Palo Alto, CA— Carnegie’s Moises Exposito-Alonso is one of four recipients of the American Society of Naturalists’ Jasper Loftus-Hills Young Investigator Award in recognition of “outstanding and promising work” by individuals who are within three years of completing their Ph.D or in their final year of graduate school.
Exposito-Alonso is an evolutionary geneticist who joined Carnegie last September as a staff associate, a prestigious position designed for early career scientists who are ready to independently deploy creative approaches to challenging research projects.
His lab is pioneering the use of genomics to ask whether species will evolve and keep pace with global climate change. His team conducts large-scale ecological and genome sequencing experiments, to learn about fundamental evolutionary insights, which they use to generate maps of a species’ genomic susceptibility to global warming that can guide policymakers and management efforts.
The award is named in honor of a biologist whose “exceptional promise” was cut short in 1974 by a hit-and-run driver while he was doing fieldwork recording frog calls alongside a Texas highway just three years after completing his Ph.D. It has a longstanding history of identifying individuals who go on to have illustrious careers studying ecology, evolution, behavior, and genetics.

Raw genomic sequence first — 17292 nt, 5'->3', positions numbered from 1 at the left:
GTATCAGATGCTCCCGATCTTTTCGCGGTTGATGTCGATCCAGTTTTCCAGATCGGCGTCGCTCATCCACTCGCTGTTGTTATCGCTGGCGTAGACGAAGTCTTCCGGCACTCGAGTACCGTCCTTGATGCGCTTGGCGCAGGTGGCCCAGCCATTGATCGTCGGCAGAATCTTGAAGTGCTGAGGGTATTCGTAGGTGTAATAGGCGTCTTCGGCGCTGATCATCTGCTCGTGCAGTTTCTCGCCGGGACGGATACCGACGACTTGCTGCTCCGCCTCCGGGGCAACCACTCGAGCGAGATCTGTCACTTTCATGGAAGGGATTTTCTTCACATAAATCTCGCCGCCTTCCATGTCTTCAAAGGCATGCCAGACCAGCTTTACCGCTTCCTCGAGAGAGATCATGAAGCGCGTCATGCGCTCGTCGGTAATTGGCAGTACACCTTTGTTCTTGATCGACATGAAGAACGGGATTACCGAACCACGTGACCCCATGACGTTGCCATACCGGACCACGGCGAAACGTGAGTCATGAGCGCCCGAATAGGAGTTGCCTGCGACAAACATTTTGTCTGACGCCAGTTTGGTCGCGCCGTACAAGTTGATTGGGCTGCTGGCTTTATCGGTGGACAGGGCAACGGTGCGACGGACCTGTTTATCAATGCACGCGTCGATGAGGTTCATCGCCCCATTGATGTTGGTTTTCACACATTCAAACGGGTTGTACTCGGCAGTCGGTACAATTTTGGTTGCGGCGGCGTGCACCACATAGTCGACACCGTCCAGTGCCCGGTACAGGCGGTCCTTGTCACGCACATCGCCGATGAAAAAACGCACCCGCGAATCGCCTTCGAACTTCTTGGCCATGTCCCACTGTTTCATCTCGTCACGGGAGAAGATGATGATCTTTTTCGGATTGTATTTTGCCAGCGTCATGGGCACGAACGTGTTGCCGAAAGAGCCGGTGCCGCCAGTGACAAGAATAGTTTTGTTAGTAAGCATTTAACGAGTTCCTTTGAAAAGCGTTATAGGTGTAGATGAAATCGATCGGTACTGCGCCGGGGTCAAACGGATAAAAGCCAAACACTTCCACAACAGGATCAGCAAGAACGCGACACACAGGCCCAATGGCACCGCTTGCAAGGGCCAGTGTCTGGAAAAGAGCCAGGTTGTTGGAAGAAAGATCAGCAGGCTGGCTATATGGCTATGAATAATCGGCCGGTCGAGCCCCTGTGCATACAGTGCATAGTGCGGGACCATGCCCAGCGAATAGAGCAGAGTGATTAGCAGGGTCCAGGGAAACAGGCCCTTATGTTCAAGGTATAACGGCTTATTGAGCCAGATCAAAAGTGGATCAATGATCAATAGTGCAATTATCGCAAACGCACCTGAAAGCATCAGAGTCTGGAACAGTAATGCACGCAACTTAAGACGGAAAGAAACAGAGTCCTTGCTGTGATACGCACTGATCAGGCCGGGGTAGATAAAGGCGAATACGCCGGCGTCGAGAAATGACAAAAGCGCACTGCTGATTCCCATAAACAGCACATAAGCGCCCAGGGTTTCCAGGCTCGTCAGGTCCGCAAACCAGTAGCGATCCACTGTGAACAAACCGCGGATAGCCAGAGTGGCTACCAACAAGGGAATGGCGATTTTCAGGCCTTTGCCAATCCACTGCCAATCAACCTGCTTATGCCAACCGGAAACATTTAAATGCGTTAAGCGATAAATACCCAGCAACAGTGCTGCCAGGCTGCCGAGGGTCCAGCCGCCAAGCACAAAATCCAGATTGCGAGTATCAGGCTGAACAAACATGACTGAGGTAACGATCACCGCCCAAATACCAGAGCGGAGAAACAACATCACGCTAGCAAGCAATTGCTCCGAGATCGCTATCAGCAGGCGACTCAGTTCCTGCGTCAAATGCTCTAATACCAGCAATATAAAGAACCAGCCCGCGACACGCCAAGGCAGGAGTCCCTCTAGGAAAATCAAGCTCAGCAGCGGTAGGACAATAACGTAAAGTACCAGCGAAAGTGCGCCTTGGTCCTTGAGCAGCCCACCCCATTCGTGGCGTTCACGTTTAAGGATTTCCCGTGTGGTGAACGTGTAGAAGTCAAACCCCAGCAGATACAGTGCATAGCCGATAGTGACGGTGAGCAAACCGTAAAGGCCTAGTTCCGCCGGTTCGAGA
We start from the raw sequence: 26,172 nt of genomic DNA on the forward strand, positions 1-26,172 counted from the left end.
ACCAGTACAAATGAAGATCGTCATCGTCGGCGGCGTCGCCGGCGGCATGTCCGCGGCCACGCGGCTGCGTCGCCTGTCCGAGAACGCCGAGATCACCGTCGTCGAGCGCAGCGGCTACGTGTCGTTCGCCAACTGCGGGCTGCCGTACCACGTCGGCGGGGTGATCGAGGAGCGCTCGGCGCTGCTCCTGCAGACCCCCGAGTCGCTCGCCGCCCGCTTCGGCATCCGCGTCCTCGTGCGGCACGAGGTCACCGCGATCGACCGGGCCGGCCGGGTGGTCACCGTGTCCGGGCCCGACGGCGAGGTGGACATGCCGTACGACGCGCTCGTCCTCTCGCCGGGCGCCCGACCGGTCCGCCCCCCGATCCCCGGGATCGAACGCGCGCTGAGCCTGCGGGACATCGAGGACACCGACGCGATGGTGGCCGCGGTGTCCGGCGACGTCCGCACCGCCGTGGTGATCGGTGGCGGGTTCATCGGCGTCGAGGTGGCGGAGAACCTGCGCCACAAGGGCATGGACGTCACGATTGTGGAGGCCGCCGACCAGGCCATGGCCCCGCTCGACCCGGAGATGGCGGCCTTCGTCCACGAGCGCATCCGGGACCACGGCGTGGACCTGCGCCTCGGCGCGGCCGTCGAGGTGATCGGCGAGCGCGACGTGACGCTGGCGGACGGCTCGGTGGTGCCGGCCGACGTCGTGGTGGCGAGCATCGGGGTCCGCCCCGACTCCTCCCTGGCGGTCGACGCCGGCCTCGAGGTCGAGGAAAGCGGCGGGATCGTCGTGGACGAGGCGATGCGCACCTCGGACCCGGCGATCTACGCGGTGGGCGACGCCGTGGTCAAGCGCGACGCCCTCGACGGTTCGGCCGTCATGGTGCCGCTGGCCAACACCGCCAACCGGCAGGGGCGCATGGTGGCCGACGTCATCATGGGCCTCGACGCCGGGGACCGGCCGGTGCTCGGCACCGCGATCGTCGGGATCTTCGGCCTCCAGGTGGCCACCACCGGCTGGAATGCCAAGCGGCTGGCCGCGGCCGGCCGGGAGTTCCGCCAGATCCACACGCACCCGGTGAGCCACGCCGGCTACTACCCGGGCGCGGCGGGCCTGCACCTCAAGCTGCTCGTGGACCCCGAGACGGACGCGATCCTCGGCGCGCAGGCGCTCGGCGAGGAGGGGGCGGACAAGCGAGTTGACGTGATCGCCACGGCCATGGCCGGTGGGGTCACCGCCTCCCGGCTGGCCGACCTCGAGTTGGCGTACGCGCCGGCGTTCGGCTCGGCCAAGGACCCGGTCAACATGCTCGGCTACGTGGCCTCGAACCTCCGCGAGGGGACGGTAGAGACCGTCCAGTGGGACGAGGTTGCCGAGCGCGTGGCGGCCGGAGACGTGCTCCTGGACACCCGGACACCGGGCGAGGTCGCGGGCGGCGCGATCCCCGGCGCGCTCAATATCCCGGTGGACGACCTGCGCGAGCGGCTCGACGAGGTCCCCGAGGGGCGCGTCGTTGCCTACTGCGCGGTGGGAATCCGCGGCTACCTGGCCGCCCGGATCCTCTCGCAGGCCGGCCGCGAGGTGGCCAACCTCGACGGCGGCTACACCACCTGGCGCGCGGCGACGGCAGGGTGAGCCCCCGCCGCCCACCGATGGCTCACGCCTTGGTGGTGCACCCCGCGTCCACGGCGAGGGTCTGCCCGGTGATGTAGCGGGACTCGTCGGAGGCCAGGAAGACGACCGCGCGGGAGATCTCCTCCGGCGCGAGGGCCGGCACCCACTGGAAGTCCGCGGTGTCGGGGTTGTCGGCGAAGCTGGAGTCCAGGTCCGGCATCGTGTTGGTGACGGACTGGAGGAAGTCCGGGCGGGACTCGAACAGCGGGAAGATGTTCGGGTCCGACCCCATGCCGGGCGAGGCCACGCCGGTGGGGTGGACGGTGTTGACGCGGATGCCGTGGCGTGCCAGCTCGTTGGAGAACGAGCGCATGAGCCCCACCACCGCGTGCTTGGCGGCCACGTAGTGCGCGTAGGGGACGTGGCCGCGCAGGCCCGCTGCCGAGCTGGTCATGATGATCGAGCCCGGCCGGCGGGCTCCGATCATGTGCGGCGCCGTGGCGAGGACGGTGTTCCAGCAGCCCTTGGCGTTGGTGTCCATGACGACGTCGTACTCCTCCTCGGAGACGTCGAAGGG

“Moi has a tremendously creative, big-picture approach to plant science and evolution,” said Zhiyong Wang, Acting Director of Carnegie’s Department of Plant Biology. “We are thrilled to have him on our team at Carnegie, where developing bold ideas and defining new fields of investigation have always been core to our mission.”
The recognition includes a presentation at the society’s annual meeting, an award of $500, a travel allowance, and the cost of registration.